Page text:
There are plenty who might disdain from such a statement as the one in this headline, but Nintendo brought its A-game to E3 2016 this year, stealing the show with the game we already knew it was going to dominate with: The Legend of Zelda: Breath of the Wild.
The only surprise was the extent to which the game dominated the whole show. We’re talking total domination, just a slaughter house, all for a game that will perhaps ultimately struggle to cross the 5 million sales mark on the Wii U.
Social media couldn’t stop talking about it, those who typically hate on Nintendo suddenly found themselves compromised by the game laid in front of them. “How can I possibly lay it on thick when this game is so impressive?”
Not a single title stood out more than Nintendo’s ultimate promise to gamers. Nothing from EA, Bethesda, Microsoft, or Sony’s press conferences, which Nintendo did not hold, lasted longer in our memories. And not a single demo on the floor demanded such attention from fans peeling through it.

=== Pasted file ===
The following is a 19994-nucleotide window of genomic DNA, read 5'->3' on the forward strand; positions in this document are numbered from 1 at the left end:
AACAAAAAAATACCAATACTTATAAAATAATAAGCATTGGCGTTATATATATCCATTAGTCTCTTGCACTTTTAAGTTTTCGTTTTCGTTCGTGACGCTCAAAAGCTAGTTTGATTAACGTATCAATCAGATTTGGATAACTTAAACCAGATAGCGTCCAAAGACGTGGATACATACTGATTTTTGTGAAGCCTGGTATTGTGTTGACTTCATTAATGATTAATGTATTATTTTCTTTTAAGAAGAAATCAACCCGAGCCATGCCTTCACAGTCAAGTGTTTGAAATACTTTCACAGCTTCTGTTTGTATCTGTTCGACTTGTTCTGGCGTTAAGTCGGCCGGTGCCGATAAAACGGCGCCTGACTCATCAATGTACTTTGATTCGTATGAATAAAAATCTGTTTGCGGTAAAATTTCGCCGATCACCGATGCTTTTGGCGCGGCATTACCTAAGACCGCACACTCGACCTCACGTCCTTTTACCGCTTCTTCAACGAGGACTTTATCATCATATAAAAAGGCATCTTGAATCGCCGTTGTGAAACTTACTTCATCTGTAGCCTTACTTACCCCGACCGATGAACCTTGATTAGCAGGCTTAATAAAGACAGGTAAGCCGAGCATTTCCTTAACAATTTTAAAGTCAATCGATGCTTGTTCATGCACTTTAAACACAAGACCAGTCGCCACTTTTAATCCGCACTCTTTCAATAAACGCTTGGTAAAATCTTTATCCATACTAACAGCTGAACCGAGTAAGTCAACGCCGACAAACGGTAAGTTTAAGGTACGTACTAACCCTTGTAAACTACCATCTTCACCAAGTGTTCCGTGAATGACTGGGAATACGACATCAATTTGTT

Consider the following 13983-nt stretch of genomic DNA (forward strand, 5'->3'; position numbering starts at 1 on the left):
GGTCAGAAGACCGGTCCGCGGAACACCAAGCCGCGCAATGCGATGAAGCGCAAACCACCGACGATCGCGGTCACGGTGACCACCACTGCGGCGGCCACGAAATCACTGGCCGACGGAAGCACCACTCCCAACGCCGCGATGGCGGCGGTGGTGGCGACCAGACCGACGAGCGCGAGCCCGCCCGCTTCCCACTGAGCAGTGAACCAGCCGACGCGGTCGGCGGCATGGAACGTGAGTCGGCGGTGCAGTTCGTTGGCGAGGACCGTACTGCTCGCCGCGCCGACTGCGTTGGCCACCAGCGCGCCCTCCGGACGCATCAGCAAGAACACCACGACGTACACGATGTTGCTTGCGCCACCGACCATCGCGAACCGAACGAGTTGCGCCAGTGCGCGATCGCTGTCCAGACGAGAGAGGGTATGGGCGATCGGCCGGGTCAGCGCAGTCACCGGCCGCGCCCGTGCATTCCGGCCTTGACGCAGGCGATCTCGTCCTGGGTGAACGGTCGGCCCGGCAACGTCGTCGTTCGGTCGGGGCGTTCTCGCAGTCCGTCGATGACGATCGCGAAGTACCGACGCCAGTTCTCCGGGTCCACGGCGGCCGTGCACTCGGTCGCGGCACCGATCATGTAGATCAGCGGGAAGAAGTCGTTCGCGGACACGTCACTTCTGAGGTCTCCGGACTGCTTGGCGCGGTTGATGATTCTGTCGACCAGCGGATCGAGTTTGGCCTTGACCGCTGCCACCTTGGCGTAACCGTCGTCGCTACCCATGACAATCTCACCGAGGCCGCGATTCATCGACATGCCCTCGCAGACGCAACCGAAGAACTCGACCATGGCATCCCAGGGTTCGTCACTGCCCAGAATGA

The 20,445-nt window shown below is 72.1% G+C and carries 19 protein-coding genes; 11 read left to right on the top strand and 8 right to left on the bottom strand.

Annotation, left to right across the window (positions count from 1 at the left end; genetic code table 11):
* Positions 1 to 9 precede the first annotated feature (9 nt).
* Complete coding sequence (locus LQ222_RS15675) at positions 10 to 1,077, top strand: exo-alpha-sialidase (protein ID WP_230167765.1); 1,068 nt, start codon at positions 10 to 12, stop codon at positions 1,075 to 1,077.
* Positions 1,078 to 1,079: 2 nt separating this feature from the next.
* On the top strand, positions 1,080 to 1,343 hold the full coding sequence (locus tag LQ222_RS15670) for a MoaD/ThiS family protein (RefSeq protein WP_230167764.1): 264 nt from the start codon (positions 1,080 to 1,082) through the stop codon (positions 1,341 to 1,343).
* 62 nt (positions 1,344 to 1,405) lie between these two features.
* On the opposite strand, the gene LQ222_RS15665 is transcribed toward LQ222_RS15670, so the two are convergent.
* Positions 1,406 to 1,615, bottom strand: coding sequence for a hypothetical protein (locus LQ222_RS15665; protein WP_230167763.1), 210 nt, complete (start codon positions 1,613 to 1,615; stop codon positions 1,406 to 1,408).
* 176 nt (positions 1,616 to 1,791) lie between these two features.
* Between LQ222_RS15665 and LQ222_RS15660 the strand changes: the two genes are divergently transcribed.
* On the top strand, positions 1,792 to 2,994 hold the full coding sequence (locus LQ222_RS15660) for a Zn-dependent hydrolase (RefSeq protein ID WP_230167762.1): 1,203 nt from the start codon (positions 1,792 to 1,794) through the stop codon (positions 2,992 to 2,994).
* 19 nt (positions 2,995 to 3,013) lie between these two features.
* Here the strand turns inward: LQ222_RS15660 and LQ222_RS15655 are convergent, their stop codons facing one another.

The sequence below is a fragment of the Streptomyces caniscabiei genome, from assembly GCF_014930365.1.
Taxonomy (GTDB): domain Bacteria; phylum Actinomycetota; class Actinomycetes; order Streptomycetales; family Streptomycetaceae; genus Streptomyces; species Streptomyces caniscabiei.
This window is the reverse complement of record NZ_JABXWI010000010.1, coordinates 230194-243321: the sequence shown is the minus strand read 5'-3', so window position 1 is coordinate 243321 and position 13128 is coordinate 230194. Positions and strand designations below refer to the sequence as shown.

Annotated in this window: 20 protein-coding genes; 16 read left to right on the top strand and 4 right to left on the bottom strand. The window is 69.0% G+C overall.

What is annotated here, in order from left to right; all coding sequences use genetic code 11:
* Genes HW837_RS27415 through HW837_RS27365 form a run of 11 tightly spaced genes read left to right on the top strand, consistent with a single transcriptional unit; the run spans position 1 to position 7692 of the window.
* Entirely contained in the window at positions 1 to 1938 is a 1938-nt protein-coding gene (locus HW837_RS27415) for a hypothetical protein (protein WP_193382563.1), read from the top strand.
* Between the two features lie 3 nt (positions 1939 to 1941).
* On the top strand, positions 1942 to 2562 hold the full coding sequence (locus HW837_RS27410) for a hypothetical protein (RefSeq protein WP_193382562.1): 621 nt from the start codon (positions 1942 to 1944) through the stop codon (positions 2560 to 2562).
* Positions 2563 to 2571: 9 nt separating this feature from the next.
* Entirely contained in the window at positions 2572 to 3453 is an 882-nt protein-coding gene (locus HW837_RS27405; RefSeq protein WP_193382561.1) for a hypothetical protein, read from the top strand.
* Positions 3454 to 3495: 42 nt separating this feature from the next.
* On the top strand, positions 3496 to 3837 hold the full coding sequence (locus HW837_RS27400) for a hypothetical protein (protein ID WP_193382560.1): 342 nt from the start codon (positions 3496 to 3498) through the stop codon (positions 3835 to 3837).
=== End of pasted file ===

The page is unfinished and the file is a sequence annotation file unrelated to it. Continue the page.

Seriously, before the week was out, the whole thing was chronicled and picked apart with fans stumbling across clues on where the game lands in the timeline or what the established language from the universe reveals on signs and ruins.
Just absolute domination from the part of Nintendo, fans, and all that collaborated to make it such a smash such. A real team collaboration across the board, and honestly, a really touching “feel good” story for those who have stuck with Nintendo over the years.
So what was it about this game that has us still shivering with excitement. How can such a title dominate the headlines and push bigger name games like Battlefield and Call of Duty away? We here at TechnoBuffalo’s gaming department broke it down.
There are two or three major factors here that are contributing to The Legend of Zelda: Breath of the Wild’s overnight success at E3 2016. First up, the game has been kept under wraps for two years, ever since it first made an appearance at E3 2014. Anticipation had been running high for far too long, and something had to give.